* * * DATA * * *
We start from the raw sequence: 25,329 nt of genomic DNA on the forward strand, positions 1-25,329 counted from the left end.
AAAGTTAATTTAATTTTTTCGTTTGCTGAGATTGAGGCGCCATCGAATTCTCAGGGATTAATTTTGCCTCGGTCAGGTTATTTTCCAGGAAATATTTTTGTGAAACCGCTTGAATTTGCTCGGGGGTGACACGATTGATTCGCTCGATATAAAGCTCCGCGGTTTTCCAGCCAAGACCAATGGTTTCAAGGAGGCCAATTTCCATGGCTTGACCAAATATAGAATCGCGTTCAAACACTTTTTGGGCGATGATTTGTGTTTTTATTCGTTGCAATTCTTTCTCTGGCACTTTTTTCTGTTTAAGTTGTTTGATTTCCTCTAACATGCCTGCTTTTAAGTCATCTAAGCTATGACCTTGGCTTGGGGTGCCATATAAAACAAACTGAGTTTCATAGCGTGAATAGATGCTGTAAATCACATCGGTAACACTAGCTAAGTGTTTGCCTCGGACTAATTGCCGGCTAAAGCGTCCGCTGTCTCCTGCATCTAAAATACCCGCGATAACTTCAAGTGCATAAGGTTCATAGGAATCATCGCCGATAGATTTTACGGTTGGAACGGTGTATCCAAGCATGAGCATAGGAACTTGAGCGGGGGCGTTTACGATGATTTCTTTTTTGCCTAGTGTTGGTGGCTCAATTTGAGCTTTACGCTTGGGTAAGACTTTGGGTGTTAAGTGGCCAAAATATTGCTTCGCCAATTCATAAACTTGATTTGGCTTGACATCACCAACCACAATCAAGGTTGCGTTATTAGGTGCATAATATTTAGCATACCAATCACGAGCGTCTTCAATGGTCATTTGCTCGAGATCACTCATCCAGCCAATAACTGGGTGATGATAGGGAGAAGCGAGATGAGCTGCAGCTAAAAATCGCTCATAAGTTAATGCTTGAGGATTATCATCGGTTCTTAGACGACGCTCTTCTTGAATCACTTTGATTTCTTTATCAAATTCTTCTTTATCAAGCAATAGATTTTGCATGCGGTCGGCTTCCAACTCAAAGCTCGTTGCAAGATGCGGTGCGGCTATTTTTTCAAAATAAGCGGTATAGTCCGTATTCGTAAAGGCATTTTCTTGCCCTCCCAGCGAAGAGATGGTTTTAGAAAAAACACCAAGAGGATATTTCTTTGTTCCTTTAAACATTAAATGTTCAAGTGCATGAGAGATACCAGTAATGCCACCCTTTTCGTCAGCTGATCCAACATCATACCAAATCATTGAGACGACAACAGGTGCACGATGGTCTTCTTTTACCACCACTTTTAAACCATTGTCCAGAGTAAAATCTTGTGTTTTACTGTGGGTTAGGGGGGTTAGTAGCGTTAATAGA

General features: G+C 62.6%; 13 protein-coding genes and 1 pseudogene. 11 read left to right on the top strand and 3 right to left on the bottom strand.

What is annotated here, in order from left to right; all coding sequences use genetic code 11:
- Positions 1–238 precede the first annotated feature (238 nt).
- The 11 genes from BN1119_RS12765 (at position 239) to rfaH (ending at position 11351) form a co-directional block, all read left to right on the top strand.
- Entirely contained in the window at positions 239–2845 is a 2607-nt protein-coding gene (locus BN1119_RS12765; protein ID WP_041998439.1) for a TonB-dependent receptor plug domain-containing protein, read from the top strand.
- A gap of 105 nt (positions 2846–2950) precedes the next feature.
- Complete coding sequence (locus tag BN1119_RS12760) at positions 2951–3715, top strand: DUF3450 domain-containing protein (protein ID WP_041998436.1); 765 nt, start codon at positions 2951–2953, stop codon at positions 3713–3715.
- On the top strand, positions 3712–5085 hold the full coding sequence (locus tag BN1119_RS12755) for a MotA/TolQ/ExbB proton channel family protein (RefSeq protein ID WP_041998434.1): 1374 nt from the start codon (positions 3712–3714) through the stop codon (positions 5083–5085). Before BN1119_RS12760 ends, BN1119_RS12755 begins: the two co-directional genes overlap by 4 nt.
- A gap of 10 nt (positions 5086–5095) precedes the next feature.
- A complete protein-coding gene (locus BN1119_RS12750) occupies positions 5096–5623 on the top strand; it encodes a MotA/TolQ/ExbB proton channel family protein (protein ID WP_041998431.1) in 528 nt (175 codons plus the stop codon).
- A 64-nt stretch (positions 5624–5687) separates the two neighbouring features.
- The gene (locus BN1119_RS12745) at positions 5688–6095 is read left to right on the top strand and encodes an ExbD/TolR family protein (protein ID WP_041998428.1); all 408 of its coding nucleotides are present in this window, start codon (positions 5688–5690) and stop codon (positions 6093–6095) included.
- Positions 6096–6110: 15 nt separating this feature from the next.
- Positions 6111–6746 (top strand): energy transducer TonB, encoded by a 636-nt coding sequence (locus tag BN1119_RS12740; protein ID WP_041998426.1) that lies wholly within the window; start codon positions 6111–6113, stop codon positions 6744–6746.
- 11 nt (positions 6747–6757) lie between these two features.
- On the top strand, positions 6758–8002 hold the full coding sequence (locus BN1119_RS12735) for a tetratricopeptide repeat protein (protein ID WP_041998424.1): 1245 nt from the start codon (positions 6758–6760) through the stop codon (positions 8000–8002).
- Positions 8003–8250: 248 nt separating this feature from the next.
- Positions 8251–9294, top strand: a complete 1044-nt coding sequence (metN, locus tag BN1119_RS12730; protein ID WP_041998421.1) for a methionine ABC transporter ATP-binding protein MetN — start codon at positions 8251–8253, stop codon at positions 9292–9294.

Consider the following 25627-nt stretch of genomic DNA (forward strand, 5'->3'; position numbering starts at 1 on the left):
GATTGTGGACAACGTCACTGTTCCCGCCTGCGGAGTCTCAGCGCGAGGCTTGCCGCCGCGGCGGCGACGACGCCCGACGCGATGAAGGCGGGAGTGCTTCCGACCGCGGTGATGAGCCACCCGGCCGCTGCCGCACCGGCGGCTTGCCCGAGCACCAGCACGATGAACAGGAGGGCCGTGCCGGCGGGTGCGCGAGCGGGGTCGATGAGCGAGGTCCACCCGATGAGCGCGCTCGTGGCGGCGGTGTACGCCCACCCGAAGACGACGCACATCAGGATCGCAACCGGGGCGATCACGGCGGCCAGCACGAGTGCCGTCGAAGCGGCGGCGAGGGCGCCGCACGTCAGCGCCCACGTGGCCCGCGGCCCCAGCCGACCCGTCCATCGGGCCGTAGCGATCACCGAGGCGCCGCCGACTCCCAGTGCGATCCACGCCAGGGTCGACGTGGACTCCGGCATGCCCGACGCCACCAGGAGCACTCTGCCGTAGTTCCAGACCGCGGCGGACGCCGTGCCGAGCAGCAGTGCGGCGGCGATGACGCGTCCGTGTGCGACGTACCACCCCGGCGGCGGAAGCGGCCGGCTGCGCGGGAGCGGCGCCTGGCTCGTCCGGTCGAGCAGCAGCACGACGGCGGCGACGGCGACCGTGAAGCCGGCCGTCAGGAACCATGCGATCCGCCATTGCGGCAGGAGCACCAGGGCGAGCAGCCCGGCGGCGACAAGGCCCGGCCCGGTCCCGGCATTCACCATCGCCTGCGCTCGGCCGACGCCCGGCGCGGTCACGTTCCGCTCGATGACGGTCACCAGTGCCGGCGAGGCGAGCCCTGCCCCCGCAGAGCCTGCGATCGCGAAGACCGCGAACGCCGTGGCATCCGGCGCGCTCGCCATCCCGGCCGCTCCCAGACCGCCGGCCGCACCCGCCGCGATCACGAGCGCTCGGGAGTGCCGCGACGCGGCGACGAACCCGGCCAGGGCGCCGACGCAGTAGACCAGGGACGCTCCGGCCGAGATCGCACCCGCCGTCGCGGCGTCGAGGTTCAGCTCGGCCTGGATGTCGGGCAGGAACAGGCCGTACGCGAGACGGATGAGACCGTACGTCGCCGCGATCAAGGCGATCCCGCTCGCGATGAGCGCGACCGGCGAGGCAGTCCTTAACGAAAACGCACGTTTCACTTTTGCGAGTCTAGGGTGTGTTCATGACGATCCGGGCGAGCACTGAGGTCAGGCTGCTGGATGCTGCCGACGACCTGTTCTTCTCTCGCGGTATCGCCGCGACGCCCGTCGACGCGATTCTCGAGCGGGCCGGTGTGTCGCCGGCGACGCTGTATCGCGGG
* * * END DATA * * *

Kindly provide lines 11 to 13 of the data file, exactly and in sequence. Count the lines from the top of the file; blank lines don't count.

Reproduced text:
- A gap of 10 nt (positions 5086–5095) precedes the next feature.
- A complete protein-coding gene (locus BN1119_RS12750) occupies positions 5096–5623 on the top strand; it encodes a MotA/TolQ/ExbB proton channel family protein (protein ID WP_041998431.1) in 528 nt (175 codons plus the stop codon).
- A 64-nt stretch (positions 5624–5687) separates the two neighbouring features.